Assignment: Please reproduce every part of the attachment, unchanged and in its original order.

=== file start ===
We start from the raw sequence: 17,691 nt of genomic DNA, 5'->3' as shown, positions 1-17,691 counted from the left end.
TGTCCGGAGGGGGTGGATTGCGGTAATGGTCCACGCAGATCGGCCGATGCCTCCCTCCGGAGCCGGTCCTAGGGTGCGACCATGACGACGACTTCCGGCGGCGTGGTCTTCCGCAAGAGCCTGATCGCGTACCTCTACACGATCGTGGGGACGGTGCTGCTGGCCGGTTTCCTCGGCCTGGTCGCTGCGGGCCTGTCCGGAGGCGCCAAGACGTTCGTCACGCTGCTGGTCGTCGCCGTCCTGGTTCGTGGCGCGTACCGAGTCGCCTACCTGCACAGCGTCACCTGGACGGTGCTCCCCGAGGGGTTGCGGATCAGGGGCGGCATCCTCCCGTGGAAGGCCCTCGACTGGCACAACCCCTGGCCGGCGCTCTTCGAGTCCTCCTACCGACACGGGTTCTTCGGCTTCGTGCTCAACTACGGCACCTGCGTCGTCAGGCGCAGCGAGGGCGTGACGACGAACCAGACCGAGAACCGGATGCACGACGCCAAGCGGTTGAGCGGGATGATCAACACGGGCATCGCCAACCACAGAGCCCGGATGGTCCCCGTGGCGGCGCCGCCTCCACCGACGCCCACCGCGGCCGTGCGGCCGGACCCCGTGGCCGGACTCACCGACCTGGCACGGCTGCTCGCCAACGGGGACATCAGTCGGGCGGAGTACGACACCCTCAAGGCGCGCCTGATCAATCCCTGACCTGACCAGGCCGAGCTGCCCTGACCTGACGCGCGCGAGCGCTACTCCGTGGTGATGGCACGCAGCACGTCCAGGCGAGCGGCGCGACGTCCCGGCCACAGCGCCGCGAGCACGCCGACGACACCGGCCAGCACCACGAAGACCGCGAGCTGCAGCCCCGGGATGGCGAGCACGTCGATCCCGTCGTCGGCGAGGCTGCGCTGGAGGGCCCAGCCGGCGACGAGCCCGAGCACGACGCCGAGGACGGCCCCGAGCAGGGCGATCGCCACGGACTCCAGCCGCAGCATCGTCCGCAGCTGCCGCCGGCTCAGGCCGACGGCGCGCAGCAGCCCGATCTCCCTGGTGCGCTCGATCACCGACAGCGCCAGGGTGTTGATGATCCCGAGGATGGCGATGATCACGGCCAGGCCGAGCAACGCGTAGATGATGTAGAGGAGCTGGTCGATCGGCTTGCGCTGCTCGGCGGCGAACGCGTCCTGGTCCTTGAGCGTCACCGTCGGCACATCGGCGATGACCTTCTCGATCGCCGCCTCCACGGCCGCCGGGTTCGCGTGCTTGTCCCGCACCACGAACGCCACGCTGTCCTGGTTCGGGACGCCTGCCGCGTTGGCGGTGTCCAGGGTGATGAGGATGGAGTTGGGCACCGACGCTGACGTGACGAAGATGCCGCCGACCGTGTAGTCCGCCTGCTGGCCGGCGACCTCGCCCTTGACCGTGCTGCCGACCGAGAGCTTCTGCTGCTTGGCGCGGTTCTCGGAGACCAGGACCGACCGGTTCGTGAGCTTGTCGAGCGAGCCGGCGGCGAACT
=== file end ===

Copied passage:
We start from the raw sequence: 17,691 nt of genomic DNA, 5'->3' as shown, positions 1-17,691 counted from the left end.
TGTCCGGAGGGGGTGGATTGCGGTAATGGTCCACGCAGATCGGCCGATGCCTCCCTCCGGAGCCGGTCCTAGGGTGCGACCATGACGACGACTTCCGGCGGCGTGGTCTTCCGCAAGAGCCTGATCGCGTACCTCTACACGATCGTGGGGACGGTGCTGCTGGCCGGTTTCCTCGGCCTGGTCGCTGCGGGCCTGTCCGGAGGCGCCAAGACGTTCGTCACGCTGCTGGTCGTCGCCGTCCTGGTTCGTGGCGCGTACCGAGTCGCCTACCTGCACAGCGTCACCTGGACGGTGCTCCCCGAGGGGTTGCGGATCAGGGGCGGCATCCTCCCGTGGAAGGCCCTCGACTGGCACAACCCCTGGCCGGCGCTCTTCGAGTCCTCCTACCGACACGGGTTCTTCGGCTTCGTGCTCAACTACGGCACCTGCGTCGTCAGGCGCAGCGAGGGCGTGACGACGAACCAGACCGAGAACCGGATGCACGACGCCAAGCGGTTGAGCGGGATGATCAACACGGGCATCGCCAACCACAGAGCCCGGATGGTCCCCGTGGCGGCGCCGCCTCCACCGACGCCCACCGCGGCCGTGCGGCCGGACCCCGTGGCCGGACTCACCGACCTGGCACGGCTGCTCGCCAACGGGGACATCAGTCGGGCGGAGTACGACACCCTCAAGGCGCGCCTGATCAATCCCTGACCTGACCAGGCCGAGCTGCCCTGACCTGACGCGCGCGAGCGCTACTCCGTGGTGATGGCACGCAGCACGTCCAGGCGAGCGGCGCGACGTCCCGGCCACAGCGCCGCGAGCACGCCGACGACACCGGCCAGCACCACGAAGACCGCGAGCTGCAGCCCCGGGATGGCGAGCACGTCGATCCCGTCGTCGGCGAGGCTGCGCTGGAGGGCCCAGCCGGCGACGAGCCCGAGCACGACGCCGAGGACGGCCCCGAGCAGGGCGATCGCCACGGACTCCAGCCGCAGCATCGTCCGCAGCTGCCGCCGGCTCAGGCCGACGGCGCGCAGCAGCCCGATCTCCCTGGTGCGCTCGATCACCGACAGCGCCAGGGTGTTGATGATCCCGAGGATGGCGATGATCACGGCCAGGCCGAGCAACGCGTAGATGATGTAGAGGAGCTGGTCGATCGGCTTGCGCTGCTCGGCGGCGAACGCGTCCTGGTCCTTGAGCGTCACCGTCGGCACATCGGCGATGACCTTCTCGATCGCCGCCTCCACGGCCGCCGGGTTCGCGTGCTTGTCCCGCACCACGAACGCCACGCTGTCCTGGTTCGGGACGCCTGCCGCGTTGGCGGTGTCCAGGGTGATGAGGATGGAGTTGGGCACCGACGCTGACGTGACGAAGATGCCGCCGACCGTGTAGTCCGCCTGCTGGCCGGCGACCTCGCCCTTGACCGTGCTGCCGACCGAGAGCTTCTGCTGCTTGGCGCGGTTCTCGGAGACCAGGACCGACCGGTTCGTGAGCTTGTCGAGCGAGCCGGCGGCGAACT